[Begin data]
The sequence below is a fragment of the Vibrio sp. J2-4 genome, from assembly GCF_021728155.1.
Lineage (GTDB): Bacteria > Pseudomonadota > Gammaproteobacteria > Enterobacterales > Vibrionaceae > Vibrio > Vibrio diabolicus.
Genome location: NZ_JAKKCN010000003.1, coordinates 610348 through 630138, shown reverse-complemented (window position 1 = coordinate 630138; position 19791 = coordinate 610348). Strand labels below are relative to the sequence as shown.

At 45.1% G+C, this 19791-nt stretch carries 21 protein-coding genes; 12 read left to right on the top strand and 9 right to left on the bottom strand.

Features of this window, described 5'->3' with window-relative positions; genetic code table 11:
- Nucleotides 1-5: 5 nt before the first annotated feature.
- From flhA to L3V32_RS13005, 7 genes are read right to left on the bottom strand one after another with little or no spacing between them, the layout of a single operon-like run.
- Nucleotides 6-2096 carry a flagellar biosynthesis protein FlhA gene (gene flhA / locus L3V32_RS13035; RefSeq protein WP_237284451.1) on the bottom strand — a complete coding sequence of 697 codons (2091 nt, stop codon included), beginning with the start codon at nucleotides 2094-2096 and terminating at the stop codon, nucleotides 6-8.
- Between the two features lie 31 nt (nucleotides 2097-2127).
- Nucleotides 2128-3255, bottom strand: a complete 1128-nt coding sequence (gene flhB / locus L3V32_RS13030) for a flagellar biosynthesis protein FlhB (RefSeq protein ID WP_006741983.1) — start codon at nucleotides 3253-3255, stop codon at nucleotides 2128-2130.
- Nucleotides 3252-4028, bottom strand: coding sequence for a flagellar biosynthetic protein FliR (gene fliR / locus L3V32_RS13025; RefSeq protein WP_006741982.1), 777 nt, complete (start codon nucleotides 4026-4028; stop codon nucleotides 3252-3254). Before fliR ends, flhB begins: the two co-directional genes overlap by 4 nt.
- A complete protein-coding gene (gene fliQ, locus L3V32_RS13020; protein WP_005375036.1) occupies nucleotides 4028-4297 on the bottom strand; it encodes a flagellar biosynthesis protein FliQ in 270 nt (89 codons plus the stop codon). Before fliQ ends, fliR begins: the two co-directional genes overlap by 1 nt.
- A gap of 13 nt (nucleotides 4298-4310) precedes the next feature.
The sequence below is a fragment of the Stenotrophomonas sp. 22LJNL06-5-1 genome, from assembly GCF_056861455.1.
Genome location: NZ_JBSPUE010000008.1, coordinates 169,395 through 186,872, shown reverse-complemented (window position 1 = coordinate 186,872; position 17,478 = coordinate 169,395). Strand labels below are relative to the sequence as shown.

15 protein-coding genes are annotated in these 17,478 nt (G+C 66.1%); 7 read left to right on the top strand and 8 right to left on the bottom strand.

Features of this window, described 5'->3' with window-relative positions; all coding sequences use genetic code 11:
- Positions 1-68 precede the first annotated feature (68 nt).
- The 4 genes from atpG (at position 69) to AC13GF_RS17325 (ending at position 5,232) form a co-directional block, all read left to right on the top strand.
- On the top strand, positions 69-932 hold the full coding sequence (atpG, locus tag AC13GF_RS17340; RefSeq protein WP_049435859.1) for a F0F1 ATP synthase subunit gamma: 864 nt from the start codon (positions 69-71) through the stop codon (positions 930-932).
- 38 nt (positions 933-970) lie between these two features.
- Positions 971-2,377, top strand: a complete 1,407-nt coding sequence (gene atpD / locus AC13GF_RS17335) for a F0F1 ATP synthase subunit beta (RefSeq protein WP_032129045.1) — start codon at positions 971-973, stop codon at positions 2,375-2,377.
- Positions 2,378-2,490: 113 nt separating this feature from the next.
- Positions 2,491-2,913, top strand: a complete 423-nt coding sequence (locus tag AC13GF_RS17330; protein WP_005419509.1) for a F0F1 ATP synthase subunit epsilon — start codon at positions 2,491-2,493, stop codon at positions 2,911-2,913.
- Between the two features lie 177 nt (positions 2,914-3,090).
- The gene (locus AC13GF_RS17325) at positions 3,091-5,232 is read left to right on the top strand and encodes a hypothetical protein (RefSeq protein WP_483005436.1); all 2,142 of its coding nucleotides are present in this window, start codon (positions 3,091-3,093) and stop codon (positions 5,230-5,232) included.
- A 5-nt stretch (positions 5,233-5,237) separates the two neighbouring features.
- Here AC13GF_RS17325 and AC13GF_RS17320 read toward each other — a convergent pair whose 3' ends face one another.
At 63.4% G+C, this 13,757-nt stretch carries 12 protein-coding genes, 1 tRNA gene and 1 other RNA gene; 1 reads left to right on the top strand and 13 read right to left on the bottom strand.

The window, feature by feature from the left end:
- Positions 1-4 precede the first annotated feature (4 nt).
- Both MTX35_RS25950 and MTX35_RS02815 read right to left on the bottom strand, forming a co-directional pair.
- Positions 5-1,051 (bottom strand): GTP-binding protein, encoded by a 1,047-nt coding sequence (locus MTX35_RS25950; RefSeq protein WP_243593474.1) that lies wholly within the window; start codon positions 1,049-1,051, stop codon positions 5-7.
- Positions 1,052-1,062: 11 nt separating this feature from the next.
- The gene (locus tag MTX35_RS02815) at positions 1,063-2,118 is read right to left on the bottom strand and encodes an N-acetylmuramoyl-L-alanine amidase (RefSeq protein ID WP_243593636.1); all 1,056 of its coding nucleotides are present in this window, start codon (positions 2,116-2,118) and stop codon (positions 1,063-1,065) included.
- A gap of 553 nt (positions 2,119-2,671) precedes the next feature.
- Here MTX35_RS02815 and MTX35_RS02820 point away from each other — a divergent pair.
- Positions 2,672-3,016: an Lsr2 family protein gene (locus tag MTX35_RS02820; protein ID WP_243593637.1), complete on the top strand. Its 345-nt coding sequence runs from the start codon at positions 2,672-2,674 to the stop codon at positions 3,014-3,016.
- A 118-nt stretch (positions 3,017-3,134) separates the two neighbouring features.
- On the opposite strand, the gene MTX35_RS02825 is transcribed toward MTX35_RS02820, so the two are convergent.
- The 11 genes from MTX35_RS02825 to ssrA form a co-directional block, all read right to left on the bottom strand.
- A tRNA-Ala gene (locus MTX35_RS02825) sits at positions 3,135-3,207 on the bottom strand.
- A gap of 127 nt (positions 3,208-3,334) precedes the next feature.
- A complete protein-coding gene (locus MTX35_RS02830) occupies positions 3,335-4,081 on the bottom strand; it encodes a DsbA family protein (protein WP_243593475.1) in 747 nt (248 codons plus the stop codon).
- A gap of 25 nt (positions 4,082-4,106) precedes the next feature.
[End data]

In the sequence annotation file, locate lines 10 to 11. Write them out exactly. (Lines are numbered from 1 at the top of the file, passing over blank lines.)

- Nucleotides 2128-3255, bottom strand: a complete 1128-nt coding sequence (gene flhB / locus L3V32_RS13030) for a flagellar biosynthesis protein FlhB (RefSeq protein ID WP_006741983.1) — start codon at nucleotides 3253-3255, stop codon at nucleotides 2128-2130.
- Nucleotides 3252-4028, bottom strand: coding sequence for a flagellar biosynthetic protein FliR (gene fliR / locus L3V32_RS13025; RefSeq protein WP_006741982.1), 777 nt, complete (start codon nucleotides 4026-4028; stop codon nucleotides 3252-3254). Before fliR ends, flhB begins: the two co-directional genes overlap by 4 nt.